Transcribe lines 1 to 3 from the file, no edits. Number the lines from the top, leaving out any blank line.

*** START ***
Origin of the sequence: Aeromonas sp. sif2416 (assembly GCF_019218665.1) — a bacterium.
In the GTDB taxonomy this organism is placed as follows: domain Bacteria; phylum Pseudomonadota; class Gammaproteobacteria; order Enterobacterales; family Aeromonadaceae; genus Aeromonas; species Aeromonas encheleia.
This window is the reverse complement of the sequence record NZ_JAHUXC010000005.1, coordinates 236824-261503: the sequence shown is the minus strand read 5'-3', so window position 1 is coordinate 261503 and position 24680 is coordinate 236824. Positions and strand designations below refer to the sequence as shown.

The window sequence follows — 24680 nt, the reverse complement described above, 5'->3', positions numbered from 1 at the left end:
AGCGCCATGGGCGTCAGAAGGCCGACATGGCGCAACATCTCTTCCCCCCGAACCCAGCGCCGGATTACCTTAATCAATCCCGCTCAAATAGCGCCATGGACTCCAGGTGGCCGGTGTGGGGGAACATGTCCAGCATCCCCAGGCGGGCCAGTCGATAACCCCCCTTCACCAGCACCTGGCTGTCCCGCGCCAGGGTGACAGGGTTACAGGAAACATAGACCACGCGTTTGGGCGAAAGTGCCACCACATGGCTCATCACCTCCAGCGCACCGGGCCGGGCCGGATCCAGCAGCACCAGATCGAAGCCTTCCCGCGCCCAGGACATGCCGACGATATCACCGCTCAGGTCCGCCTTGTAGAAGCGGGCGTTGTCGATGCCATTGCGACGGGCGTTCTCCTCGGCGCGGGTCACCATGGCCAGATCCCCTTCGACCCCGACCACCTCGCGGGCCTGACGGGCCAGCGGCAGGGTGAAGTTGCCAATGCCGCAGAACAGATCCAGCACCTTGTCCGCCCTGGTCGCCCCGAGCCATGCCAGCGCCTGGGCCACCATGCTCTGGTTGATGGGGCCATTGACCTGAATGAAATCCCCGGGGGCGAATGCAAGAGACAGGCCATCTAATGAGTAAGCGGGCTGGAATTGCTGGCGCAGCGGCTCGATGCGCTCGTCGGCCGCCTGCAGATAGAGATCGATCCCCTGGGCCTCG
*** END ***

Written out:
Origin of the sequence: Aeromonas sp. sif2416 (assembly GCF_019218665.1) — a bacterium.
In the GTDB taxonomy this organism is placed as follows: domain Bacteria; phylum Pseudomonadota; class Gammaproteobacteria; order Enterobacterales; family Aeromonadaceae; genus Aeromonas; species Aeromonas encheleia.
This window is the reverse complement of the sequence record NZ_JAHUXC010000005.1, coordinates 236824-261503: the sequence shown is the minus strand read 5'-3', so window position 1 is coordinate 261503 and position 24680 is coordinate 236824. Positions and strand designations below refer to the sequence as shown.